Not surprisingly, Hayhoe’s career path has been academic. After undergrad, she completed a master’s – and later her PhD – in atmospheric science at the University of Illinois Urbana-Champaign. That’s also where she met her husband Andrew Farley, who was doing his PhD in applied linguistics.
The couple now lives in Lubbock, Texas, and teaches at Texas Tech University. Arriving there was a story in itself. While Farley was on sabbatical from his teaching position at the University of Notre Dame in Chicago, and writing a textbook, a friend from Lubbock called to see if he could fill in as pastor for a local church searching for a full-time minister. The temporary move turned into a permanent job. “He wasn’t even a candidate,” Hayhoe says. “But they’d fallen in love with him, and he with them.”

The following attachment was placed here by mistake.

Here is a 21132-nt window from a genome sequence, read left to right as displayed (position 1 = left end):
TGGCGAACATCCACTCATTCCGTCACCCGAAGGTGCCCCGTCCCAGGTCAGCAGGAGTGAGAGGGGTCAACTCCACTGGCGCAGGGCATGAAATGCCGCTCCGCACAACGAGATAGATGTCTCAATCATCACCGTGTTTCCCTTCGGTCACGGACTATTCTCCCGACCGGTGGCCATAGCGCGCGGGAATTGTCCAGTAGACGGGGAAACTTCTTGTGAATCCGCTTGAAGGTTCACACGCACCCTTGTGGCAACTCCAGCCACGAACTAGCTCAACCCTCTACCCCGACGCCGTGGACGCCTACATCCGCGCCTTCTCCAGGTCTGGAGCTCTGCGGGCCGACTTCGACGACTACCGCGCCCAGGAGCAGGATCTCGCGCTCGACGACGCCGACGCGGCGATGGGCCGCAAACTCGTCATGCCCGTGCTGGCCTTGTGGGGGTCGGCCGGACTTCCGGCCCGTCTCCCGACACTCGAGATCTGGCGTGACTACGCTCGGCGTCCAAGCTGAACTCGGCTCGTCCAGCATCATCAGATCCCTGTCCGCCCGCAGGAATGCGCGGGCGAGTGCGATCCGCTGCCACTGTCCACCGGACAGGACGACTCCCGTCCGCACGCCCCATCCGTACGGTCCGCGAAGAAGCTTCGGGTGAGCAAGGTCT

She, however, wasn’t so keen on the move until Farley suggested they only consider it if both could secure positions at Texas Tech.
“That was a pretty big fleece to lay out,” Hayhoe says, laughing. “It’s very rare for academic couples to find work together.” But the job offers did come – research professor position for her in the geosciences department and professor in linguistics for him – so they moved south.
Within a few months of arriving, Hayhoe was invited to speak about climate change to a women’s group. It was her first experience communicating climate science to a public audience in Texas, where a 2013 survey by the Yale Project on Climate Change Communication shows the majority of Texans do not believe climate is changing due to human activities. But it taught her something invaluable – the pressing questions that people outside of academia have about climate change.